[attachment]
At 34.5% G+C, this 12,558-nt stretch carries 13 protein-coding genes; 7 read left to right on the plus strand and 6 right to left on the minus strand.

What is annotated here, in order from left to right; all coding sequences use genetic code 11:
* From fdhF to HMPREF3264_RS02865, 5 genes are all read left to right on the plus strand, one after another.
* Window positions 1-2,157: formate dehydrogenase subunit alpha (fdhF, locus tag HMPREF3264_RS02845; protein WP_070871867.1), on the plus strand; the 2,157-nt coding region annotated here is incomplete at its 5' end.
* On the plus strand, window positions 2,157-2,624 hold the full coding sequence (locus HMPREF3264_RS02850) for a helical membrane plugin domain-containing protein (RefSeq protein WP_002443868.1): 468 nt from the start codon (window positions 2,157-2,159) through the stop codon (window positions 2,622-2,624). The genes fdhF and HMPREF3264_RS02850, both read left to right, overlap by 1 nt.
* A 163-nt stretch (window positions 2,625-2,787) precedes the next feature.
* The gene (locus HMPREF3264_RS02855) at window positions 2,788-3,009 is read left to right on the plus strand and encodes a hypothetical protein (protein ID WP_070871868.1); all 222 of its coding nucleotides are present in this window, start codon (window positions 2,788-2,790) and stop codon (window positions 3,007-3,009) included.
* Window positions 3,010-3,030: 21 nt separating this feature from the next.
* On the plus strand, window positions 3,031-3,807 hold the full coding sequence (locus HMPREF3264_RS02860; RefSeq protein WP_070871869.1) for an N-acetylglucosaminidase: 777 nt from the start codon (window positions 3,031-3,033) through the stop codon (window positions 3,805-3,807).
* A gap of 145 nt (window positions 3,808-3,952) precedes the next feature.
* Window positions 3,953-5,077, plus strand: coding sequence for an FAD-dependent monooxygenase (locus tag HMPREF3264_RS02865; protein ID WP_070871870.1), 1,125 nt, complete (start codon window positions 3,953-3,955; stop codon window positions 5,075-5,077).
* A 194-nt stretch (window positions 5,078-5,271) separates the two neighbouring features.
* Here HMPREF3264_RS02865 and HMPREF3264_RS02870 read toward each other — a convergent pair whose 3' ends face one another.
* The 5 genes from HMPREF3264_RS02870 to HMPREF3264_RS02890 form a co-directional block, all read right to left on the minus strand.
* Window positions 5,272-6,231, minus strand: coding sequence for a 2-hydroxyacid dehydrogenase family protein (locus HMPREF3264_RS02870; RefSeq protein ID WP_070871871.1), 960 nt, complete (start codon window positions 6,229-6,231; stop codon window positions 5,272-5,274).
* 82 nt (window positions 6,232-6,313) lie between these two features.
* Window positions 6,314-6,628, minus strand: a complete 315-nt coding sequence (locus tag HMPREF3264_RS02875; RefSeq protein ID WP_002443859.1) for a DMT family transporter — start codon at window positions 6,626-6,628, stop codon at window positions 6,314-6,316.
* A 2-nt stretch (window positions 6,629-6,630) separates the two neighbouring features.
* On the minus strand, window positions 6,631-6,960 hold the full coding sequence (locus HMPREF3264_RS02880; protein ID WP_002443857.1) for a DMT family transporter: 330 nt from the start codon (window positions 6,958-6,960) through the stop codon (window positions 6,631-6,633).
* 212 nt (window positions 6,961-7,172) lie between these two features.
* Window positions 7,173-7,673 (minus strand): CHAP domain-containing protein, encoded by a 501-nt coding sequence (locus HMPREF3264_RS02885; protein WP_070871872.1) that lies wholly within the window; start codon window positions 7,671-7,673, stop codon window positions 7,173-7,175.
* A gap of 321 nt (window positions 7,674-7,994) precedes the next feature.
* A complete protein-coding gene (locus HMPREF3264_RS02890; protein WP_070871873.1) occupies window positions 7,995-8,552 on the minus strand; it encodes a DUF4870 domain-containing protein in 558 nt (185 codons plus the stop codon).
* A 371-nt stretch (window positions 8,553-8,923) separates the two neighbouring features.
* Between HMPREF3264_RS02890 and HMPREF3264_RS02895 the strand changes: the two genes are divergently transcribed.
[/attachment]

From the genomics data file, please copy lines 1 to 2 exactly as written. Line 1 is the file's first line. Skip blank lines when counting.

At 34.5% G+C, this 12,558-nt stretch carries 13 protein-coding genes; 7 read left to right on the plus strand and 6 right to left on the minus strand.

What is annotated here, in order from left to right; all coding sequences use genetic code 11: